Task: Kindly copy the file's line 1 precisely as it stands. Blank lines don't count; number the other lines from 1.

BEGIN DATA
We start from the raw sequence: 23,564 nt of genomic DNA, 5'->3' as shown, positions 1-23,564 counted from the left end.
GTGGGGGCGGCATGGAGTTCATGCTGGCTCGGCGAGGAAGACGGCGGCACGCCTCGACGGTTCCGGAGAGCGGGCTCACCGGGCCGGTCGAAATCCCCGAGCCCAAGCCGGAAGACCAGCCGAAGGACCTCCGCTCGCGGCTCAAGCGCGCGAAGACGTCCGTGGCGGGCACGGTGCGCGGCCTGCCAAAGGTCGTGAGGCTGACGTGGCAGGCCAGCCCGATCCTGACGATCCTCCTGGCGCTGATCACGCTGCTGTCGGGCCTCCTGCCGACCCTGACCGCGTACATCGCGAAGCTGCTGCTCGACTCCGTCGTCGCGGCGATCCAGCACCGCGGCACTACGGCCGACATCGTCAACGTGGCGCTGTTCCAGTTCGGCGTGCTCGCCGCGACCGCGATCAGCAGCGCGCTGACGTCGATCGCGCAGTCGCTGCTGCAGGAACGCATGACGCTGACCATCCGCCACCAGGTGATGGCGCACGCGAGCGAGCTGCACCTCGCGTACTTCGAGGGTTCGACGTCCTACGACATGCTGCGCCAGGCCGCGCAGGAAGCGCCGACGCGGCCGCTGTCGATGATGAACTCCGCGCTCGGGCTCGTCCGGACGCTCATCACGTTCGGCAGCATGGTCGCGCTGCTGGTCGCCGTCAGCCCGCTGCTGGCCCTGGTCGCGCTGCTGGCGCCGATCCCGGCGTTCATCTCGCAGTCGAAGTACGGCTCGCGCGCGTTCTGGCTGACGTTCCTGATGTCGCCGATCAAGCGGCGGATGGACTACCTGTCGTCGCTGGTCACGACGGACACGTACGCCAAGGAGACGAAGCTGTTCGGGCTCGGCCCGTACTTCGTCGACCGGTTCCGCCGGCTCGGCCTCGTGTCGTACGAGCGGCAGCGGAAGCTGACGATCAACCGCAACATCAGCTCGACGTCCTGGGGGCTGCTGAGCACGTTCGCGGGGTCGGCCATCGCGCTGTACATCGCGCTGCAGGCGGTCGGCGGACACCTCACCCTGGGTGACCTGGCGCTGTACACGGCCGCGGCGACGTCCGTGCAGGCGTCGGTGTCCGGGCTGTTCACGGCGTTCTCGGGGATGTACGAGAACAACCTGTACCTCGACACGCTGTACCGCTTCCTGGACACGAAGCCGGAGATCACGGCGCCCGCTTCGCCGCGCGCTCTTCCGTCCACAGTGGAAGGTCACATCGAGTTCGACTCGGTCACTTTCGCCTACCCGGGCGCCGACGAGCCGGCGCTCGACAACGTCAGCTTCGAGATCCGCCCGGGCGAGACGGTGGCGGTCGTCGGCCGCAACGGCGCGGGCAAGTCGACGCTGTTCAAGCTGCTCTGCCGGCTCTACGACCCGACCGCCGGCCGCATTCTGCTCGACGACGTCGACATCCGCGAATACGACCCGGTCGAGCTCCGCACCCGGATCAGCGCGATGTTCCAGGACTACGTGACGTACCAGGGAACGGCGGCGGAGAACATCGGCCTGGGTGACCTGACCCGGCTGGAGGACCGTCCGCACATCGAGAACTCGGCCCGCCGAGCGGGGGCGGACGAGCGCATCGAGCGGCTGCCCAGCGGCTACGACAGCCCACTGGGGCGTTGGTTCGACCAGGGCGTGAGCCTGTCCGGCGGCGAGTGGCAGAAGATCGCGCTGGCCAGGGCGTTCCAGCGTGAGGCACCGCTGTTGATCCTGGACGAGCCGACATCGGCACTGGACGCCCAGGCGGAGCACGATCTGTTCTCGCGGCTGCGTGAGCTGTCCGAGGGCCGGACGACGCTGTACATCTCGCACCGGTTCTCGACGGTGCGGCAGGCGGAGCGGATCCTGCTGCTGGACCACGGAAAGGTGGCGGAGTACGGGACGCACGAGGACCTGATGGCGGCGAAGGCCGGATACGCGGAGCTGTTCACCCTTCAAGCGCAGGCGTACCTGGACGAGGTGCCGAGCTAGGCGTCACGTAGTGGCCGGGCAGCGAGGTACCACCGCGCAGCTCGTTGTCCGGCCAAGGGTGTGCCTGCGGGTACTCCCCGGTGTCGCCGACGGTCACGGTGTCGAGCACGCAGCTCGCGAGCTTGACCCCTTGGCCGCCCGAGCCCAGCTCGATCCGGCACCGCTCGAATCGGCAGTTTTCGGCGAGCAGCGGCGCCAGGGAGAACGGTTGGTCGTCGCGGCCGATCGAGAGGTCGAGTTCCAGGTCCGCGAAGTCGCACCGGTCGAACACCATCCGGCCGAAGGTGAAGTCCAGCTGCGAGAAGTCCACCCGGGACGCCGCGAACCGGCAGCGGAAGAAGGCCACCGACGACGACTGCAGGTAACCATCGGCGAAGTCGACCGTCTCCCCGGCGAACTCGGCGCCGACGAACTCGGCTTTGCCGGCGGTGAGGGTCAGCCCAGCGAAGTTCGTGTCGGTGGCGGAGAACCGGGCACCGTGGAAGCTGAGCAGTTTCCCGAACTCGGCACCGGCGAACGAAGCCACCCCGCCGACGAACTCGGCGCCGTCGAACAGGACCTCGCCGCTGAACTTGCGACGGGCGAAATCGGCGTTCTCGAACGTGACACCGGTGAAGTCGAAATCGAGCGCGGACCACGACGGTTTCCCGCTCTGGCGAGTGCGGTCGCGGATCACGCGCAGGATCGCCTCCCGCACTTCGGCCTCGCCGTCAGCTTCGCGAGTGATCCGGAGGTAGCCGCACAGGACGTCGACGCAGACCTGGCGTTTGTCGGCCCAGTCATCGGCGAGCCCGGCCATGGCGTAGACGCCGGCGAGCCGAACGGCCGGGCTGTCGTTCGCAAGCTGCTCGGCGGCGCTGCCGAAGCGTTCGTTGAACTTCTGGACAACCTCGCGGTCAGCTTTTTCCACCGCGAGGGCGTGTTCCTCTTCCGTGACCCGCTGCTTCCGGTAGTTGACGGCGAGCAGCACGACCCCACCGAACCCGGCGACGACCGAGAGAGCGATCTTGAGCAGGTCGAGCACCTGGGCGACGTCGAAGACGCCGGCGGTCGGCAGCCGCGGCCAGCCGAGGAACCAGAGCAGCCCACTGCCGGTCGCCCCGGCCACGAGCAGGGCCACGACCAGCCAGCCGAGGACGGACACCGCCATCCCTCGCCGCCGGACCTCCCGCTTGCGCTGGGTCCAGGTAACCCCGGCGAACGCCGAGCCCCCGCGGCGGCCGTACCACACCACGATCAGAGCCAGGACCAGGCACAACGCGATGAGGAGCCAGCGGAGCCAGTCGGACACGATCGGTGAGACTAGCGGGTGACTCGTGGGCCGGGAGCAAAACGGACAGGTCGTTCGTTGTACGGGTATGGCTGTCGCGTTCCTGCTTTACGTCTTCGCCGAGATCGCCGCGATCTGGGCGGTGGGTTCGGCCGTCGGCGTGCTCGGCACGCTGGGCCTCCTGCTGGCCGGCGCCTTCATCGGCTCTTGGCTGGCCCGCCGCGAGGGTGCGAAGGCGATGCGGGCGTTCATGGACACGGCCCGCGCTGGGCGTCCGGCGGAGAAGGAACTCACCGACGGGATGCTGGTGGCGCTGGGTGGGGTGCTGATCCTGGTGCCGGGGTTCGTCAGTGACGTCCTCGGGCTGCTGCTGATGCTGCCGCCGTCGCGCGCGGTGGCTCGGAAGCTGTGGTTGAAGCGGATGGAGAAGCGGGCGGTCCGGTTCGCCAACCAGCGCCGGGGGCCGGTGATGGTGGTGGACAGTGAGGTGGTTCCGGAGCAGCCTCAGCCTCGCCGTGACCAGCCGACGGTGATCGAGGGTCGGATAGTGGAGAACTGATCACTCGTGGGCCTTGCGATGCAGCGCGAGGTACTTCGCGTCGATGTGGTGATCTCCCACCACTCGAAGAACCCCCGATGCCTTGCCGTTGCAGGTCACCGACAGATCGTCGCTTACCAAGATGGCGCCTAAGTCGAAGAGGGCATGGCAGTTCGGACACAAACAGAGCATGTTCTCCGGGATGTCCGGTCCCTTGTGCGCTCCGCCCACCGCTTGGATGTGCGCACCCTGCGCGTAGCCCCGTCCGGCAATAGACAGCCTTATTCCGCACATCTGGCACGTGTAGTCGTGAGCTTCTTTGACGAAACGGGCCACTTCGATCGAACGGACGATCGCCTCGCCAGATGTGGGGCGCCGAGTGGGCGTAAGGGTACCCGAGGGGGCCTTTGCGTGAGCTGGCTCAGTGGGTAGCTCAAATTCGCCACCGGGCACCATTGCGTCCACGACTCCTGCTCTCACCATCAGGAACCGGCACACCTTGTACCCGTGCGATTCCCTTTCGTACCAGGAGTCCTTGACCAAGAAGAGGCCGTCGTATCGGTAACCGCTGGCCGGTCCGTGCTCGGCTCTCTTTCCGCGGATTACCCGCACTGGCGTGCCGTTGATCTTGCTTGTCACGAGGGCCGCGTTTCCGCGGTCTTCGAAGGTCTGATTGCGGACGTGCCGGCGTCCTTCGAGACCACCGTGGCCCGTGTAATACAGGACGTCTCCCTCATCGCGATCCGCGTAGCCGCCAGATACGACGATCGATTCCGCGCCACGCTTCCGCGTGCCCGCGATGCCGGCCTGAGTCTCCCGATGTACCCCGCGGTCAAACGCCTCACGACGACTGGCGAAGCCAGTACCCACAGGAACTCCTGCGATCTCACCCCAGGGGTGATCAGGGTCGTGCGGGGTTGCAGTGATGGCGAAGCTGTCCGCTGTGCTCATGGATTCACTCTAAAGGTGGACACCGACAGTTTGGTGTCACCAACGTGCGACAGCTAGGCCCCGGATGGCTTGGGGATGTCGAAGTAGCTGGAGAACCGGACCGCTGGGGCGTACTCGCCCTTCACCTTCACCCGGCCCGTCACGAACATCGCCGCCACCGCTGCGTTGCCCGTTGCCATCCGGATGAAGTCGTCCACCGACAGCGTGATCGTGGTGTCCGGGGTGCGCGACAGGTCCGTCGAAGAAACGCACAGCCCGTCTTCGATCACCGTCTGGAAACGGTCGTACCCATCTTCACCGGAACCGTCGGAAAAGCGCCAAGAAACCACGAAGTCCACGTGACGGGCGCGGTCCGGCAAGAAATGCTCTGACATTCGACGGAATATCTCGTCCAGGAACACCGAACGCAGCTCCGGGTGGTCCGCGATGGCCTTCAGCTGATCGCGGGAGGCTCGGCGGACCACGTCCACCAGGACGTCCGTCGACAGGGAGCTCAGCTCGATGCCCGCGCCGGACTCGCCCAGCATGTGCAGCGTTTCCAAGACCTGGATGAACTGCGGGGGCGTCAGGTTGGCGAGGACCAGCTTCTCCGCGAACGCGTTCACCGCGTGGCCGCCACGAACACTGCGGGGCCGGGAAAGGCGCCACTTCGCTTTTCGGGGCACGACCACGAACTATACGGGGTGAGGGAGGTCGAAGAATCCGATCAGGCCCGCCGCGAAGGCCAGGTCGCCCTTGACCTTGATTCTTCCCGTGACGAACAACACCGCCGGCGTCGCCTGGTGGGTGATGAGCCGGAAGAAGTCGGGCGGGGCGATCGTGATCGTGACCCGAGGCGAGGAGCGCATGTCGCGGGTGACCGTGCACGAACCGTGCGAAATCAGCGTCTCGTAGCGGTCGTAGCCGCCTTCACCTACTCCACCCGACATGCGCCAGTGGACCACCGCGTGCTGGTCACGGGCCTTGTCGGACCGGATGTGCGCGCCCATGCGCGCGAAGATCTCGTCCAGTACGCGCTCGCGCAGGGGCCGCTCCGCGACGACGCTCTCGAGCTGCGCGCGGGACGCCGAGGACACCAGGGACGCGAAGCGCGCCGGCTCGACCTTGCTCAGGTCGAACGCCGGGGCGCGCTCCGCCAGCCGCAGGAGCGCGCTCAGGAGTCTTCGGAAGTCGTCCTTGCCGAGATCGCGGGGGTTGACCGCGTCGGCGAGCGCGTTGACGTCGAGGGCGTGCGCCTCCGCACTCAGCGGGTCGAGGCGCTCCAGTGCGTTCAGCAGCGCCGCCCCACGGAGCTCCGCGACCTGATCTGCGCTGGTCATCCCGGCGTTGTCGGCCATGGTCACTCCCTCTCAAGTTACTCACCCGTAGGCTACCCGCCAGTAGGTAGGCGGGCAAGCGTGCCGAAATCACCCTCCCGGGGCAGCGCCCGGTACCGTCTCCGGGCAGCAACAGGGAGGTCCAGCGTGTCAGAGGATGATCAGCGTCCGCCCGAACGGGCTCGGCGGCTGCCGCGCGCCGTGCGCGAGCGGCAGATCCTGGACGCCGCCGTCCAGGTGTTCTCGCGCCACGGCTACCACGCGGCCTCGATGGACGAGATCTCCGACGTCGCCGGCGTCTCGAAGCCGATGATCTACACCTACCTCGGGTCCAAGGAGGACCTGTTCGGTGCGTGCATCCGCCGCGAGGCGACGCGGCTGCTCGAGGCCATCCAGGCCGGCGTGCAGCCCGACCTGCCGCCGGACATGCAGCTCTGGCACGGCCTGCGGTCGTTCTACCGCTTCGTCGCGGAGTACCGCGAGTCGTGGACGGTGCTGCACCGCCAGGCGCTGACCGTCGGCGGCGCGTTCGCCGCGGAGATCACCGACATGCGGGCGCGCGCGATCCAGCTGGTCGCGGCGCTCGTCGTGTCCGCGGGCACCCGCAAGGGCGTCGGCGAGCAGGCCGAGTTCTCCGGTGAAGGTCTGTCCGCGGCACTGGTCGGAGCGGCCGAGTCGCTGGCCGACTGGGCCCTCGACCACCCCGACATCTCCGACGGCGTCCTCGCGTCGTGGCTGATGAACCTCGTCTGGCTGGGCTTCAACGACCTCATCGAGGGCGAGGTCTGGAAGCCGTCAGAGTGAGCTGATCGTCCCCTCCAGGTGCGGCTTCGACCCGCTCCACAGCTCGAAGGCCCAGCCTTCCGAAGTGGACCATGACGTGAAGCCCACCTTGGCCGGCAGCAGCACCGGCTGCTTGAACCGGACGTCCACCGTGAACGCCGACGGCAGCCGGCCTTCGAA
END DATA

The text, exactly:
We start from the raw sequence: 23,564 nt of genomic DNA, 5'->3' as shown, positions 1-23,564 counted from the left end.